The powertrain 12 further includes an associated powertrain control unit (PCU) 50. While illustrated as one controller, the PCU 50 may be part of a larger control system and may be controlled by various other controllers throughout the vehicle 10, such as a vehicle system controller (VSC). It should therefore be understood that the powertrain control unit 50 and one or more other controllers can collectively be referred to as a “controller” that controls various actuators in response to signals from various sensors to control functions such as starting/stopping engine 14, operating M/G 18 to provide wheel torque or charge battery 20, select or schedule transmission shifts, etc. Controller 50 may include a microprocessor or central processing unit (CPU) in communication with various types of computer readable storage devices or media. Computer readable storage devices or media may include volatile and nonvolatile storage in read-only memory (ROM), random-access memory (RAM), and keep-alive memory (KAM), for example. KAM is a persistent or non-volatile memory that may be used to store various operating variables while the CPU is powered down. Computer-readable storage devices or media may be implemented using any of a number of known memory devices such as PROMs (programmable read-only memory), EPROMs (electrically PROM), EEPROMs (electrically erasable PROM), flash memory, or any other electric, magnetic, optical, or combination memory devices capable of storing data, some of which represent executable instructions, used by the controller in controlling the engine or vehicle.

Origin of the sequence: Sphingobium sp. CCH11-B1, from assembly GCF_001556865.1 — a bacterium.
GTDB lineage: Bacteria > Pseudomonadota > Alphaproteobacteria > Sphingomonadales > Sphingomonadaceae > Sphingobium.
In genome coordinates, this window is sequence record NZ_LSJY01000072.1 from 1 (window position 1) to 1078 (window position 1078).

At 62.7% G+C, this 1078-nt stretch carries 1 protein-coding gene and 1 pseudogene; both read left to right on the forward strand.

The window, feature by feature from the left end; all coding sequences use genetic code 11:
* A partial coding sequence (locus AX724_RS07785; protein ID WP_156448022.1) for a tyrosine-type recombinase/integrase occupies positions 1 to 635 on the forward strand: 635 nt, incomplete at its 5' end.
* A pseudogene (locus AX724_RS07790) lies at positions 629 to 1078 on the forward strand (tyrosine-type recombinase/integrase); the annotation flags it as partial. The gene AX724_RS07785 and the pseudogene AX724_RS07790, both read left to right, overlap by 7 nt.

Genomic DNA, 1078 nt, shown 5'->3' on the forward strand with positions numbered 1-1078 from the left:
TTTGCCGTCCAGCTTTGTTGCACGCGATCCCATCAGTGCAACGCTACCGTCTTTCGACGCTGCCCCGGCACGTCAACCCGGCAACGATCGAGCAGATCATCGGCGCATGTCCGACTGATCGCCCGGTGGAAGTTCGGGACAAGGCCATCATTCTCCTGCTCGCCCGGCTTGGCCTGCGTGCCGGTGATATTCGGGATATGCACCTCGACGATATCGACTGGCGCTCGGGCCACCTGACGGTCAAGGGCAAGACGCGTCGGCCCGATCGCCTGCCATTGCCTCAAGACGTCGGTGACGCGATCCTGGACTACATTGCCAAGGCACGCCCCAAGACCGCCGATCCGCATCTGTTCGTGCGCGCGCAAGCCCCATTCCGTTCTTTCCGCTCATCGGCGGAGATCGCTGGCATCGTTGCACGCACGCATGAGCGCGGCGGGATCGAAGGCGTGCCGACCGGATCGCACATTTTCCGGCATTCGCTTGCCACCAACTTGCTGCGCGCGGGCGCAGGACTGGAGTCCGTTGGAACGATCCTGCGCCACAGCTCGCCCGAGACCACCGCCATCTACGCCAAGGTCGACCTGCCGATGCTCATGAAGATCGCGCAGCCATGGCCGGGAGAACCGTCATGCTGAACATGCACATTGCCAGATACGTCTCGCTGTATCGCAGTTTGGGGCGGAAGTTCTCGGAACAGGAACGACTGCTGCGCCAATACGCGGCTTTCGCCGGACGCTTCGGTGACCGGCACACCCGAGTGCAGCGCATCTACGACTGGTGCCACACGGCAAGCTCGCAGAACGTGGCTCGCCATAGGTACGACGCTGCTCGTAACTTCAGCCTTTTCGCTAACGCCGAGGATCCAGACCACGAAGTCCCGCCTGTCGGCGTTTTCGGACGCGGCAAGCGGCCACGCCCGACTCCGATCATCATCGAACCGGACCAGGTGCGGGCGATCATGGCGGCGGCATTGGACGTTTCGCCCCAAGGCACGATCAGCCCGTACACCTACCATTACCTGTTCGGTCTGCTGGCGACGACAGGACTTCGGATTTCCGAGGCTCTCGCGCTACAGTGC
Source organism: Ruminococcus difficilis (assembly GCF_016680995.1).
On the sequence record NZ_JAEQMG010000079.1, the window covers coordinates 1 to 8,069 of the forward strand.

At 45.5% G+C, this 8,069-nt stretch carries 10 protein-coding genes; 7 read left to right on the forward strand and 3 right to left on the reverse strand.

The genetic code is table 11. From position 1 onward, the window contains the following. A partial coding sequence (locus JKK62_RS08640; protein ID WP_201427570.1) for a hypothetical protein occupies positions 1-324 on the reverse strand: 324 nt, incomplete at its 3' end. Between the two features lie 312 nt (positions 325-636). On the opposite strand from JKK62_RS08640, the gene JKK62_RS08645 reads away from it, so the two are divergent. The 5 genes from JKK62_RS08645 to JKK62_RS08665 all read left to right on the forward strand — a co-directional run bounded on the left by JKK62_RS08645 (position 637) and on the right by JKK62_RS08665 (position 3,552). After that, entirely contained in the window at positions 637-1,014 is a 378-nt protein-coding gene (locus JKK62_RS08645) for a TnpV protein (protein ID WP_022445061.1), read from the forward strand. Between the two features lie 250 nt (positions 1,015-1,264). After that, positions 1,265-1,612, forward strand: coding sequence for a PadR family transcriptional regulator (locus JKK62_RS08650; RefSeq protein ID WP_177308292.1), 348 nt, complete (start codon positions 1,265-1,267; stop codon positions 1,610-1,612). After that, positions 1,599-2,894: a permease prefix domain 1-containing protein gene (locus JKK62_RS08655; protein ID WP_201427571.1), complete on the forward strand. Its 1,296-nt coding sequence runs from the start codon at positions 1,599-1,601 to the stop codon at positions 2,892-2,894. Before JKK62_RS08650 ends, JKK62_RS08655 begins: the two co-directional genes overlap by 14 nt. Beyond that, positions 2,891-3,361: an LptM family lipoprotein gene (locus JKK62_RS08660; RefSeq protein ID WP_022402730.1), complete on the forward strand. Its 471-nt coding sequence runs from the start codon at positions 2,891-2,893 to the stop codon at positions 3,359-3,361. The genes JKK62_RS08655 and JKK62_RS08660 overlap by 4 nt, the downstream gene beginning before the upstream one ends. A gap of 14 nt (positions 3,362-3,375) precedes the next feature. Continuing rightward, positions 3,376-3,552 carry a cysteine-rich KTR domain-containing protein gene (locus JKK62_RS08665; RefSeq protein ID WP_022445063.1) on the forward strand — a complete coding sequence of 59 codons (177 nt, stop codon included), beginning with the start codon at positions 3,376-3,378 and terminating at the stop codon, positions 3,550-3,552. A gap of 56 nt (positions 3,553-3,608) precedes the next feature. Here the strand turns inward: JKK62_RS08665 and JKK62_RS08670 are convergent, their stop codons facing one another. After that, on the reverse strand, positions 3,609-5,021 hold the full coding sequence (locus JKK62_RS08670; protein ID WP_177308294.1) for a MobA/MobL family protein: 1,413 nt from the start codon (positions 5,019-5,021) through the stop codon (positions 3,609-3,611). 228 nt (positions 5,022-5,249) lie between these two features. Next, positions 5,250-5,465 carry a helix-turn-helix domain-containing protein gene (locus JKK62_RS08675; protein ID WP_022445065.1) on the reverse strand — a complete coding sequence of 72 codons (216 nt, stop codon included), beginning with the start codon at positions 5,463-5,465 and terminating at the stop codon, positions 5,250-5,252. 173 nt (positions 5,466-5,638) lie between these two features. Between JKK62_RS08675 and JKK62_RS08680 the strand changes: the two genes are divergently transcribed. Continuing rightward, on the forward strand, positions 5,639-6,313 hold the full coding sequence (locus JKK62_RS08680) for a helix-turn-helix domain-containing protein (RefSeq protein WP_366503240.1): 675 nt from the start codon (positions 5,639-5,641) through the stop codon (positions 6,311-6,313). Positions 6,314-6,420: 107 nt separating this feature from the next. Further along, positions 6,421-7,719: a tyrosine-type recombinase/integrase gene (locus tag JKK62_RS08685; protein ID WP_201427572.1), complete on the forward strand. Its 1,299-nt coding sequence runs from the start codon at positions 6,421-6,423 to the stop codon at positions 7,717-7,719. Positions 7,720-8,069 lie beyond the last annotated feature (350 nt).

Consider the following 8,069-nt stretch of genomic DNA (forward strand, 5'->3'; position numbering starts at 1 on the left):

The controller communicates with various engine/vehicle sensors and actuators via an input/output (I/O) interface that may be implemented as a single integrated interface that provides various raw data or signal conditioning, processing, and/or conversion, short-circuit protection, and the like. Alternatively, one or more dedicated hardware or firmware chips may be used to condition and process particular signals before being supplied to the CPU. As generally illustrated in the representative embodiment of FIG. 1, PCU 50 may communicate signals to and/or from engine 14, disconnect clutch 26, M/G 18, bypass clutch 34, transmission gearbox 24, and power electronics 56. Although not explicitly illustrated, those of ordinary skill in the art will recognize various functions or components that may be controlled by PCU 50 within each of the subsystems identified above. Representative examples of parameters, systems, and/or components that may be directly or indirectly actuated using control logic executed by the controller include fuel injection timing, rate, and duration, throttle valve position, spark plug ignition timing (for spark-ignition engines), intake/exhaust valve timing and duration, front-end accessory drive (FEAD) components such as an alternator, air conditioning compressor, battery charging, regenerative braking, M/G operation, clutch pressures for disconnect clutch 26, bypass clutch 34, and transmission gearbox 24, and the like. Sensors communicating input through the I/O interface may be used to indicate turbocharger boost pressure, crankshaft position (PIP), engine rotational speed (RPM), wheel speeds (WS1, WS2), vehicle speed (VSS), coolant temperature (ECT), intake manifold pressure (MAP), accelerator pedal position (PPS), ignition switch position (IGN), throttle valve position (TP), air temperature (TMP), exhaust gas oxygen (EGO) or other exhaust gas component concentration or presence, intake air flow (MAF), transmission gear, ratio, or mode, transmission oil temperature (TOT), transmission turbine speed (TS), torque converter bypass clutch 34 status (TCC), deceleration or shift mode (MDE), for example.

At any point in time, PCU 50 controls the engine in one of at least two control modes: torque control mode or speed control mode. In torque control mode, PCU sets the throttle opening, fuel flow, spark timing, etc. in an open loop fashion based on a target torque. In speed control mode, the PCU compares a measured engine speed to a target speed and adjust the engine torque accordingly, increasing torque when the engine speed is below the target speed and increasing torque when the engine speed is above the target speed.